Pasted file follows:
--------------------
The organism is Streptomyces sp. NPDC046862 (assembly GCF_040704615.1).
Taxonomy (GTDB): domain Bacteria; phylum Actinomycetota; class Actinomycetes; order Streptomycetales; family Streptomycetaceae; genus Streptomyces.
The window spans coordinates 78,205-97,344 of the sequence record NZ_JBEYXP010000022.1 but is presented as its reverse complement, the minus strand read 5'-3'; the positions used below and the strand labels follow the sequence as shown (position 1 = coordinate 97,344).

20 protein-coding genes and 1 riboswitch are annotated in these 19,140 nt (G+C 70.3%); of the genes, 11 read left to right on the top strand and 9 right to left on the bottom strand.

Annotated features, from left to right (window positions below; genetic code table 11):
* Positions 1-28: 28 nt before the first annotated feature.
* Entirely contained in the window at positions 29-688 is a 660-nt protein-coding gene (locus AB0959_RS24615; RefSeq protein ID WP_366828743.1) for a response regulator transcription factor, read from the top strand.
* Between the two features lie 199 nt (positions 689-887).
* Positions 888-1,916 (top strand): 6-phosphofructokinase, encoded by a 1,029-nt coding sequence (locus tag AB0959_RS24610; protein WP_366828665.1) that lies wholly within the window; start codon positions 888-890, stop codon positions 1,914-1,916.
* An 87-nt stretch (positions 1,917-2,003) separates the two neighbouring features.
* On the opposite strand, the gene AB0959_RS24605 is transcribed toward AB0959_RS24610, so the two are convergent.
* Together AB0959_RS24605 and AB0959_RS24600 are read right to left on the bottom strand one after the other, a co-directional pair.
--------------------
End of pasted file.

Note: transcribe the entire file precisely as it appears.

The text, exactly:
The organism is Streptomyces sp. NPDC046862 (assembly GCF_040704615.1).
Taxonomy (GTDB): domain Bacteria; phylum Actinomycetota; class Actinomycetes; order Streptomycetales; family Streptomycetaceae; genus Streptomyces.
The window spans coordinates 78,205-97,344 of the sequence record NZ_JBEYXP010000022.1 but is presented as its reverse complement, the minus strand read 5'-3'; the positions used below and the strand labels follow the sequence as shown (position 1 = coordinate 97,344).

20 protein-coding genes and 1 riboswitch are annotated in these 19,140 nt (G+C 70.3%); of the genes, 11 read left to right on the top strand and 9 right to left on the bottom strand.

Annotated features, from left to right (window positions below; genetic code table 11):
* Positions 1-28: 28 nt before the first annotated feature.
* Entirely contained in the window at positions 29-688 is a 660-nt protein-coding gene (locus AB0959_RS24615; RefSeq protein ID WP_366828743.1) for a response regulator transcription factor, read from the top strand.
* Between the two features lie 199 nt (positions 689-887).
* Positions 888-1,916 (top strand): 6-phosphofructokinase, encoded by a 1,029-nt coding sequence (locus tag AB0959_RS24610; protein WP_366828665.1) that lies wholly within the window; start codon positions 888-890, stop codon positions 1,914-1,916.
* An 87-nt stretch (positions 1,917-2,003) separates the two neighbouring features.
* On the opposite strand, the gene AB0959_RS24605 is transcribed toward AB0959_RS24610, so the two are convergent.
* Together AB0959_RS24605 and AB0959_RS24600 are read right to left on the bottom strand one after the other, a co-directional pair.